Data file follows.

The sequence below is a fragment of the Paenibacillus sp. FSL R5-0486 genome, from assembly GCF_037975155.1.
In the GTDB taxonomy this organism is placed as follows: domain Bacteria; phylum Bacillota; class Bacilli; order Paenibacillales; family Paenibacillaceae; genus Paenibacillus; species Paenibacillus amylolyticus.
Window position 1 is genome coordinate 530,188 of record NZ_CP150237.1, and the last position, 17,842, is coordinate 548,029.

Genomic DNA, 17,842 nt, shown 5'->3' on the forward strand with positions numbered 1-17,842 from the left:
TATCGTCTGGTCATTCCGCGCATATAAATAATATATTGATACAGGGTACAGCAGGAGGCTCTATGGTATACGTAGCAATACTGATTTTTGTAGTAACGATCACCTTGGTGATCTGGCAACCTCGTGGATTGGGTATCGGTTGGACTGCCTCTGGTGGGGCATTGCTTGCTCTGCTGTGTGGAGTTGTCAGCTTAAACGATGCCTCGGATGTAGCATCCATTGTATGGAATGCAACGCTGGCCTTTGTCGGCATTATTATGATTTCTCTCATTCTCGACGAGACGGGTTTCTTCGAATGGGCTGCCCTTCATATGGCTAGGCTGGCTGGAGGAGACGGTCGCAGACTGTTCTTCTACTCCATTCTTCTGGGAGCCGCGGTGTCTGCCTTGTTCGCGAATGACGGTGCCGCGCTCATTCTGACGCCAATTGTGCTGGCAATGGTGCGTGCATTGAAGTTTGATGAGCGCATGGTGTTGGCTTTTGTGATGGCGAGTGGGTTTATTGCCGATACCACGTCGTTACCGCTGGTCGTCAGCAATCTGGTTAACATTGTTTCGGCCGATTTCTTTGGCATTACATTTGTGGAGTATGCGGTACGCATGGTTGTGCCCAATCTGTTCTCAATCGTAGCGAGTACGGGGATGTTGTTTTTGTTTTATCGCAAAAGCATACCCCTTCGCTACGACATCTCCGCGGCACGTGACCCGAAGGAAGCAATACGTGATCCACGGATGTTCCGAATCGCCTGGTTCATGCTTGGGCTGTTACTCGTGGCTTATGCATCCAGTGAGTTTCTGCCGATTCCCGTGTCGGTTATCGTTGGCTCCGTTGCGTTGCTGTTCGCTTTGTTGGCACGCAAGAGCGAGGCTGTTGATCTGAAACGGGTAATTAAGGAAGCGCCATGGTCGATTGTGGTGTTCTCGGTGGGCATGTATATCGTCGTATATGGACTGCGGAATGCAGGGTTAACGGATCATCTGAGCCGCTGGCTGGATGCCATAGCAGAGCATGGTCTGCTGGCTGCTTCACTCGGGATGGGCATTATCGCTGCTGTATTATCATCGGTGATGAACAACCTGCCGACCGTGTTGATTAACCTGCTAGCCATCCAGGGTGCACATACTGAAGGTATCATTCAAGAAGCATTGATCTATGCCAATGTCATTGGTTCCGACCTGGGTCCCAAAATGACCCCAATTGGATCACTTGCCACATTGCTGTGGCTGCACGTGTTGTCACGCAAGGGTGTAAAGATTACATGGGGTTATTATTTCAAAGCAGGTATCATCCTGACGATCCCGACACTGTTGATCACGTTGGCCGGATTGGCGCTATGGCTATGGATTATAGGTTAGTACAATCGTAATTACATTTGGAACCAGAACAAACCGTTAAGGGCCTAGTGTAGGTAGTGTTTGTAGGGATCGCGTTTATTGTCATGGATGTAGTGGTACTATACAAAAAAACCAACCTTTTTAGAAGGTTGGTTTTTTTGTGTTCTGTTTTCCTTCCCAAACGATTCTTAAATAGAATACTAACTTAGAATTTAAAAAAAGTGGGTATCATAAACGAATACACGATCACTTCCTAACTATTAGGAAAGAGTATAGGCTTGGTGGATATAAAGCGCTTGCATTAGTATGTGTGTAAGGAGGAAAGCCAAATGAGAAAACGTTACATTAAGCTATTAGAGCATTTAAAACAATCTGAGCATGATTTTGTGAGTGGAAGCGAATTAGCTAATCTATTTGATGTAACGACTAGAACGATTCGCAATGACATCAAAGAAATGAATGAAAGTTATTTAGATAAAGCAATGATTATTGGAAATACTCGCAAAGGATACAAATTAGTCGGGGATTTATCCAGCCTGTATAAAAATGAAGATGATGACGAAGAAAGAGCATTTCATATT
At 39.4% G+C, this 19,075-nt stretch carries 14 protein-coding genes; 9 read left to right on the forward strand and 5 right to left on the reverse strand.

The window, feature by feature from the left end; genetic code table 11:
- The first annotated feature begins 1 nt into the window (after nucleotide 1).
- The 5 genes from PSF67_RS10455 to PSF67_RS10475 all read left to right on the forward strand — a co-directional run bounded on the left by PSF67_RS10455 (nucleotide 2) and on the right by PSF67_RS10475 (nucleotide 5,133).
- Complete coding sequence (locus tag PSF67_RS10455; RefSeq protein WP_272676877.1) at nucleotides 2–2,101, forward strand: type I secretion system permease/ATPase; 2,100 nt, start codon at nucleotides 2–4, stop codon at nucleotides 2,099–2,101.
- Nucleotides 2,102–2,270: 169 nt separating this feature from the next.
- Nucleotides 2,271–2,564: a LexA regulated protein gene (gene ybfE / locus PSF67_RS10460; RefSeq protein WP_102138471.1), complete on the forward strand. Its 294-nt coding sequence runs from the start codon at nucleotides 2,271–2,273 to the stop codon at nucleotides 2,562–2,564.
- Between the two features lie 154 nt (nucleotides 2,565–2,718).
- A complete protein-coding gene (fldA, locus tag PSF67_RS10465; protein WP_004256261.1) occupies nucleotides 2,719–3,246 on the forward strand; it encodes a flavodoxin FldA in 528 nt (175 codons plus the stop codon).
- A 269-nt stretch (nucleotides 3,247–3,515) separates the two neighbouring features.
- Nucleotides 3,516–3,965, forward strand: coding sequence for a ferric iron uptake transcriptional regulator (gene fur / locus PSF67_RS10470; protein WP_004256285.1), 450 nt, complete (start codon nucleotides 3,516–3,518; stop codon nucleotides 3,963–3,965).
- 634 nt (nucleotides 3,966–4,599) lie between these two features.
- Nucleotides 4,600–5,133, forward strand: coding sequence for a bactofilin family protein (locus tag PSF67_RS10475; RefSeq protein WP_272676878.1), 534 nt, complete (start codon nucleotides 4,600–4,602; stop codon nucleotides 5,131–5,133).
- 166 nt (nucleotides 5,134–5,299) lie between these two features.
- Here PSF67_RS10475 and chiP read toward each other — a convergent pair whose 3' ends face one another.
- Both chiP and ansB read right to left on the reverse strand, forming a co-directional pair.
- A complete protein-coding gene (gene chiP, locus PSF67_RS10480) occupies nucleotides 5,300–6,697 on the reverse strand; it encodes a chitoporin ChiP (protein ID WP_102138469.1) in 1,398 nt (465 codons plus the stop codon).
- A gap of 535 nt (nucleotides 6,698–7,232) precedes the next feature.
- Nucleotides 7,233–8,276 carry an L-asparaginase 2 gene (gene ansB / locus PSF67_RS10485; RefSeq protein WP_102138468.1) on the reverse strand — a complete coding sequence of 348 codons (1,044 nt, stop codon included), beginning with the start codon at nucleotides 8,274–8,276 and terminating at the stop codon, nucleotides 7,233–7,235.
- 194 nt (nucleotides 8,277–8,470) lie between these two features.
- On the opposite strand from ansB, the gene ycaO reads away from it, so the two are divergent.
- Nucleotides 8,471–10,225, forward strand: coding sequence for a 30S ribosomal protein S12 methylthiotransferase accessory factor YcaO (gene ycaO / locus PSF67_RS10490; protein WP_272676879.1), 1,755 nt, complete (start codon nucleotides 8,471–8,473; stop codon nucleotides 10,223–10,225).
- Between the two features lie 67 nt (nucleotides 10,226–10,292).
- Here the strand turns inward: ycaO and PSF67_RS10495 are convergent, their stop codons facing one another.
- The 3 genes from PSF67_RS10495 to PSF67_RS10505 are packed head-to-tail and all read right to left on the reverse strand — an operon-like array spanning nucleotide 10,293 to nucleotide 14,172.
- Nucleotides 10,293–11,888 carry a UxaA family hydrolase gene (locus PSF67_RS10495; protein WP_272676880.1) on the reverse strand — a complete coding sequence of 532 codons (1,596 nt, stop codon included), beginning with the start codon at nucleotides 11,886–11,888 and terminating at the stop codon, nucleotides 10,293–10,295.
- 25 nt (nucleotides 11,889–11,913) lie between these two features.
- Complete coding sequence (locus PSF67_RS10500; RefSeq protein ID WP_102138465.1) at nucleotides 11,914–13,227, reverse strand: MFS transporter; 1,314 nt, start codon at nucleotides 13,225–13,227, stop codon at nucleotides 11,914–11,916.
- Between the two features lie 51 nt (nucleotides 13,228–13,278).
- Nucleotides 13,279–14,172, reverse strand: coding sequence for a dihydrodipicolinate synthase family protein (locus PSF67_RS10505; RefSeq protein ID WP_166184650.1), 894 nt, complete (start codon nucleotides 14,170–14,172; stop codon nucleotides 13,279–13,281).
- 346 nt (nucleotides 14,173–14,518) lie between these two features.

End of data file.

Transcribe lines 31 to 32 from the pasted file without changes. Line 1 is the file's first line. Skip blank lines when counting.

- Nucleotides 10,293–11,888 carry a UxaA family hydrolase gene (locus PSF67_RS10495; protein WP_272676880.1) on the reverse strand — a complete coding sequence of 532 codons (1,596 nt, stop codon included), beginning with the start codon at nucleotides 11,886–11,888 and terminating at the stop codon, nucleotides 10,293–10,295.
- 25 nt (nucleotides 11,889–11,913) lie between these two features.